We had a party to go to Sunday night and I fell into conversation with a professional artist ... at one point, he was saying that he firmly believes anyone can learn to draw. "It's all eye/hand coordination. If you can tie your shoes or thread a needle, you can draw. Then all you need to learn is the basic forms and how perspective works."

I thought about this for a second, then asked him, "Do you believe in talent?"

No, he said. He doesn't. "It's all practice. Talent is just another word for lots of practice." This was coming from a guy who, by my measure, is a talented artist and makes his living drawing. But there he was, disavowing his own talent.

I've seen this question asked a few places, and it seems that the people who defend talent the most vocally are amateurs or earlier in their journey. I don't mean that in a disparaging way, but most of the professionals I know put much more stock in hard work, in grinding it out day in and day out, than they do in pure talent.

Here's what I think: maybe talent is just another word for being born with certain attributes that support a certain endeavor. You know. A kid shoots up to 7'2" when he's 18 and goes into the NBA. His height isn't talent, but it makes it possible for him to play ball. Or a student has an excellent memory for 3D shapes and texture ... a possible sculptor hidden in the mix? A kid is born with perfect pitch. Or an excellent memory. If you choose to press these attributes into the pursuit of a certain profession, viola! You're talented.

Big whoop.

If it even exists at all, I think what we call talent is merely the key to entry. At some point in any artistic endeavor, pretty much everybody you meet is going to have talent, or whatever passes for it. I can pretty much guarantee there's nobody on the New York Times best-seller list who isn't an accomplished and highly skilled writer. So like my artist friend said, it really does come down to hard work ... and talent is beside the point, an afterthought.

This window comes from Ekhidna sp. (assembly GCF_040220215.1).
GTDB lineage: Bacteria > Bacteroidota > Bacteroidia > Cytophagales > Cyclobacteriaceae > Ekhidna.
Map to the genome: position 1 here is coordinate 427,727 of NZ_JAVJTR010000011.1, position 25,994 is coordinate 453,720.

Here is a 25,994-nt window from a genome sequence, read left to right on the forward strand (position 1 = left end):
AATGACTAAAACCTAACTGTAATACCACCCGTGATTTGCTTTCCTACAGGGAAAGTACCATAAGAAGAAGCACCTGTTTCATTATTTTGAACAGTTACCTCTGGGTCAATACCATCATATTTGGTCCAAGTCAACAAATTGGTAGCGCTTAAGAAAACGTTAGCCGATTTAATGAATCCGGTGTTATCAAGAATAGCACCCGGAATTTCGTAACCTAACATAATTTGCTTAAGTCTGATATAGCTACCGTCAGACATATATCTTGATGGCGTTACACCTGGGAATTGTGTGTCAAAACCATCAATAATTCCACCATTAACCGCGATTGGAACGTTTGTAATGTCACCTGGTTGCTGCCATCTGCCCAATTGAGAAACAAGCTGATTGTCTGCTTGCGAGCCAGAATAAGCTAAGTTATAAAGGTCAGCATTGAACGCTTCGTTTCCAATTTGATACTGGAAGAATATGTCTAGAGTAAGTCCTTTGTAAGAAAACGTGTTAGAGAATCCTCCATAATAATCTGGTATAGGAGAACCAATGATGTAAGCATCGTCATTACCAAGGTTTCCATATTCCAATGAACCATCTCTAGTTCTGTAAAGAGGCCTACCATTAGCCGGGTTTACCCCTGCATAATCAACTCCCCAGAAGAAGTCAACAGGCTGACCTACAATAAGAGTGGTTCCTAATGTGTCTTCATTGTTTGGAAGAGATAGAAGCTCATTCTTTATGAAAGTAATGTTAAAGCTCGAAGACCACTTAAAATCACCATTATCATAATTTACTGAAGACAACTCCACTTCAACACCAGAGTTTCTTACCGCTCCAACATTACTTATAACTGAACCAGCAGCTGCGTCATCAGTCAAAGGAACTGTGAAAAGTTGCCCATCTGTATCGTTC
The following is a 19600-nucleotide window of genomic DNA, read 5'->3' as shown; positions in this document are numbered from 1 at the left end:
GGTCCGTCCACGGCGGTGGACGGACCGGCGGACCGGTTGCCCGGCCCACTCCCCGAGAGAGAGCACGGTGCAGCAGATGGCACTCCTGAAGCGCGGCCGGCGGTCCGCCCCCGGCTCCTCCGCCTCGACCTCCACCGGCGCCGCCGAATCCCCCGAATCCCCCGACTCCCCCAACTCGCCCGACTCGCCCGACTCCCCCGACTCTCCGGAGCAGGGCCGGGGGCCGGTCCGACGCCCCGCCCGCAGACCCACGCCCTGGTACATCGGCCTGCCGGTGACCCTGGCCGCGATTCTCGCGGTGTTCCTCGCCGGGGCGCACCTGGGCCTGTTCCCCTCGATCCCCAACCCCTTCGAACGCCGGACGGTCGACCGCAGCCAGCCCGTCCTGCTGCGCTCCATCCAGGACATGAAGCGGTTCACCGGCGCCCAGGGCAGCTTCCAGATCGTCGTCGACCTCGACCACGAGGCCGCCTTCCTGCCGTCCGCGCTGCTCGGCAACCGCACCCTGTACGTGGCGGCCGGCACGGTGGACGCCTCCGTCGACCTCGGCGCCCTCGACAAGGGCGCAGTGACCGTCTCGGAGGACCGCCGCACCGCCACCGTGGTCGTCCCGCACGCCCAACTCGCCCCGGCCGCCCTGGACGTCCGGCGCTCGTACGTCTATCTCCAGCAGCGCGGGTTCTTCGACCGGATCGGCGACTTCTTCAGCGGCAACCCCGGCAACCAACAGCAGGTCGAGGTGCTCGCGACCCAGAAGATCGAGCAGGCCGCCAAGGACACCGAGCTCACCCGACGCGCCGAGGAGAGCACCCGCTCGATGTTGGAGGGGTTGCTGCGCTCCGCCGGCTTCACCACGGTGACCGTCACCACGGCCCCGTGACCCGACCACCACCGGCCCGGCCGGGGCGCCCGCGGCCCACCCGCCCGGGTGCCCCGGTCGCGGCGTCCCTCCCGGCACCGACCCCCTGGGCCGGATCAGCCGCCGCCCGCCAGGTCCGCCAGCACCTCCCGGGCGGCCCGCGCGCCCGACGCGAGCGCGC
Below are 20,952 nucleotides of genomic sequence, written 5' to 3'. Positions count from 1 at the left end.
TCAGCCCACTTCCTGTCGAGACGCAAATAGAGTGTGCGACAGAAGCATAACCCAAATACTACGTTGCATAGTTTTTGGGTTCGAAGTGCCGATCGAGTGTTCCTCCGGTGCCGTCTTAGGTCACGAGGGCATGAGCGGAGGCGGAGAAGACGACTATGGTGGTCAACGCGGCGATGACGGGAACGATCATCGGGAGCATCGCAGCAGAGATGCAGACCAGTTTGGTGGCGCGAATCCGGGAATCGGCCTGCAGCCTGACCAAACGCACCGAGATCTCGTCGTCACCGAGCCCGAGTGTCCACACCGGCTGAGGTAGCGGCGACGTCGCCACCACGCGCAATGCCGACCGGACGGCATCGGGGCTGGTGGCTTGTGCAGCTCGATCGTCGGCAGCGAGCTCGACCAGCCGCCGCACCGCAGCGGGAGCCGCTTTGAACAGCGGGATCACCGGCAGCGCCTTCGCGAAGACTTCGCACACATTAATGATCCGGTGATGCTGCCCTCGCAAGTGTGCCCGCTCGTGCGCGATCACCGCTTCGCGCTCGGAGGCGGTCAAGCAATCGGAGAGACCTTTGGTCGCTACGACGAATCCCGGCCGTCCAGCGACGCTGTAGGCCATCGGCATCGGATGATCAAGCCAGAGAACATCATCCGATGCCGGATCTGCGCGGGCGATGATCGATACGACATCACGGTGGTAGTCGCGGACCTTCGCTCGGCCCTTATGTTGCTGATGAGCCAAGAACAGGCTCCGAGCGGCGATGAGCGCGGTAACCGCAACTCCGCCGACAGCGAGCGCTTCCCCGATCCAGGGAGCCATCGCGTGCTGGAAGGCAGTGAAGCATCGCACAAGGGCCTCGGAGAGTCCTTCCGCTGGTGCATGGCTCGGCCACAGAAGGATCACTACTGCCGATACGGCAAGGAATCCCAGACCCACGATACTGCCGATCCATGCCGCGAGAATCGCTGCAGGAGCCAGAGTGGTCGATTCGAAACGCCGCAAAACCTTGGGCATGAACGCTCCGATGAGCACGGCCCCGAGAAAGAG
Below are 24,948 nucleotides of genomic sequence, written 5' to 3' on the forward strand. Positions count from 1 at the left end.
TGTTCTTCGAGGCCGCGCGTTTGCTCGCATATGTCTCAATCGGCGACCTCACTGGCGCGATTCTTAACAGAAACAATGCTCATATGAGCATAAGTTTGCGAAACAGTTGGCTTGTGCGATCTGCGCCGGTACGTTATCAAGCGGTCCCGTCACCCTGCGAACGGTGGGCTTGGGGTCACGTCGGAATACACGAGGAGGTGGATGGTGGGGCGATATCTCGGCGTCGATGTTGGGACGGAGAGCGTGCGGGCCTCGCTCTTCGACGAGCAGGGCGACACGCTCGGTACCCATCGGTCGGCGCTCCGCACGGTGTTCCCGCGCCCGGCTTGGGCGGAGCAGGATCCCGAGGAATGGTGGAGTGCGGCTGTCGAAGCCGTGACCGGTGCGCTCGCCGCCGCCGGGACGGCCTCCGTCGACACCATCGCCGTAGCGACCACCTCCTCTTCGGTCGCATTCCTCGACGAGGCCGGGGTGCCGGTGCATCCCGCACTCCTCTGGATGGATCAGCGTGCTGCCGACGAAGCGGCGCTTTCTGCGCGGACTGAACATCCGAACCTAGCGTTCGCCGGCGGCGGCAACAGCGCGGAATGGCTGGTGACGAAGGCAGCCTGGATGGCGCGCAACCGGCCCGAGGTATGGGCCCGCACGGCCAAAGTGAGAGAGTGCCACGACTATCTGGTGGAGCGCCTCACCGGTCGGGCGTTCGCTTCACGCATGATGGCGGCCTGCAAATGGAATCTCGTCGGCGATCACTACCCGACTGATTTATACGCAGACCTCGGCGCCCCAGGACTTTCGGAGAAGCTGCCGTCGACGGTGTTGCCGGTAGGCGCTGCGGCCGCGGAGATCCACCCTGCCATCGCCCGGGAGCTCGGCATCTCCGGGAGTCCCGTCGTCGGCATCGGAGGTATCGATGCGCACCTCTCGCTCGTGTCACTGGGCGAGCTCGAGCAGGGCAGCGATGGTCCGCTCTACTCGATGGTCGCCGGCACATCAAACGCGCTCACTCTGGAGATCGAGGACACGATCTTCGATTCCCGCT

Monday, June 1, 2009

The Corner

Earlier this morning, I typed "THE END" on my revision draft. For newcomers, I'm working on a requested revision for a manuscript under consideration. No contract. Ha ha. Because every writer loves noncontractual revisions (even typing the words sends shivers down my spine).

This has been interesting process, almost totally unfamiliar to me. You tell me: ever had a revision like this?

The Stages of My Revision

First, I read the rewrite letter and think, "Holy Cow! Can I even do this? Is this possible? Do I even WANT to do this?"

Then I think, "The least I can do is try. Maybe I'll sell this thing. And even if it's not exactly the same book I started with, there's still a good book in there with the editor's revisions."

I'm an outliner, so I mapped out a general direction and started writing. Then it got interesting. It was going along OK at first, but then I basically chucked my outline and just started feeling my way through it. This was new to me. But I knew the world really well, and I knew the outcomes, etc. It was new, kinda exciting, and it meant I had to ask a lot of questions of my characters.

Then, BOOM!

My confidence just cratered. I mean bottomed out. And that's a weird thing for me. Truly, I'm generally a confident writer. I don't mean in the sense that I'm always thinking, "Ha ha! A masterpiece! A best-seller! I RULE!" I mean in the sense that I almost always know where I'm going, how to get there, how to move.

But I kept writing through it. I didn't talk much about it to anyone, and I stopped blogging or commenting on blogs. I just wrote my way through the worst failure in self-confidence I've ever experienced. It suuuuccckked.

Then I started nearing the end, and I gained a little perspective. I realized what was throwing me off: I wanted the book to "feel" a certain way. I wanted it to be immersed in a certain emotional vapor field, and it was close, but not there. And even this was an epiphany. I've never really approached a book like that. I've always wanted to make sure all the many intricate pieces fit together like a clock. When it clicks, I'm done. I've never approached a book and said, "I'm not done until I'm feeling you, oh my brother."

The cloud lifted. Weird. I know.

I'm finished now, and I don't love it yet like one of my own, but I think I can feel my way forward from here. I think I know where it still needs work, where I'm not being really ... well, honest with my story.

It's been quite a learning experience. Like I said, I've never approached a book like this before ... ever. I've never allowed myself to fall into that kind of black hole, and I'm really glad I pushed my way through and kept writing. That's one of the things I got out of this. And here's the other: just when you think you're comfortable with your process, there's a whole new level.